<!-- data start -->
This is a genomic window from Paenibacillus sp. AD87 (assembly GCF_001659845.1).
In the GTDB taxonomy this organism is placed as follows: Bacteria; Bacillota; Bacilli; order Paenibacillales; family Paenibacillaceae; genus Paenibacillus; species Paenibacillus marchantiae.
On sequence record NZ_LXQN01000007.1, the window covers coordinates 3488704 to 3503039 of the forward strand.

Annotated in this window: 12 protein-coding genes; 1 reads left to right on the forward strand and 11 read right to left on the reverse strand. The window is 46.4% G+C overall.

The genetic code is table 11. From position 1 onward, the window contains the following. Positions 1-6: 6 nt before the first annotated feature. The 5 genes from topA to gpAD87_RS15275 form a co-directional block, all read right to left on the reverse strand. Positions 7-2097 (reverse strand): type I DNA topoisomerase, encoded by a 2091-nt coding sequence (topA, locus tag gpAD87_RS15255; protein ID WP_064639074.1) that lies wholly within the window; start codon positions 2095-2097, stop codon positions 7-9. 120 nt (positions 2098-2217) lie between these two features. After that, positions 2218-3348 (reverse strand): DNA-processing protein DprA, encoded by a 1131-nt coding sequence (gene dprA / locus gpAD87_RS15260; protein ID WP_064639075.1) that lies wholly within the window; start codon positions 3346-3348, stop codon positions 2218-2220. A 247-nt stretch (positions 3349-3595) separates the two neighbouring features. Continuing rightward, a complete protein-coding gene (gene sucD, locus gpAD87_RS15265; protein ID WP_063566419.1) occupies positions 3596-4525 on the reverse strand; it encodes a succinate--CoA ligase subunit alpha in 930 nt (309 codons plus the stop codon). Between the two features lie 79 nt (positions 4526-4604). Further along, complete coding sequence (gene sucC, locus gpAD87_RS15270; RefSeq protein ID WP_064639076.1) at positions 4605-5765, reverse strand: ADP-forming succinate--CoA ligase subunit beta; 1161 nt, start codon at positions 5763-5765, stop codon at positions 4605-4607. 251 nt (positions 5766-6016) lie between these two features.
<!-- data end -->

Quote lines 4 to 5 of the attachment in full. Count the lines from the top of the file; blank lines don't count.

Annotated in this window: 12 protein-coding genes; 1 reads left to right on the forward strand and 11 read right to left on the reverse strand. The window is 46.4% G+C overall.

The genetic code is table 11. From position 1 onward, the window contains the following. Positions 1-6: 6 nt before the first annotated feature. The 5 genes from topA to gpAD87_RS15275 form a co-directional block, all read right to left on the reverse strand. Positions 7-2097 (reverse strand): type I DNA topoisomerase, encoded by a 2091-nt coding sequence (topA, locus tag gpAD87_RS15255; protein ID WP_064639074.1) that lies wholly within the window; start codon positions 2095-2097, stop codon positions 7-9. 120 nt (positions 2098-2217) lie between these two features. After that, positions 2218-3348 (reverse strand): DNA-processing protein DprA, encoded by a 1131-nt coding sequence (gene dprA / locus gpAD87_RS15260; protein ID WP_064639075.1) that lies wholly within the window; start codon positions 3346-3348, stop codon positions 2218-2220. A 247-nt stretch (positions 3349-3595) separates the two neighbouring features. Continuing rightward, a complete protein-coding gene (gene sucD, locus gpAD87_RS15265; protein ID WP_063566419.1) occupies positions 3596-4525 on the reverse strand; it encodes a succinate--CoA ligase subunit alpha in 930 nt (309 codons plus the stop codon). Between the two features lie 79 nt (positions 4526-4604). Further along, complete coding sequence (gene sucC, locus gpAD87_RS15270; RefSeq protein ID WP_064639076.1) at positions 4605-5765, reverse strand: ADP-forming succinate--CoA ligase subunit beta; 1161 nt, start codon at positions 5763-5765, stop codon at positions 4605-4607. 251 nt (positions 5766-6016) lie between these two features.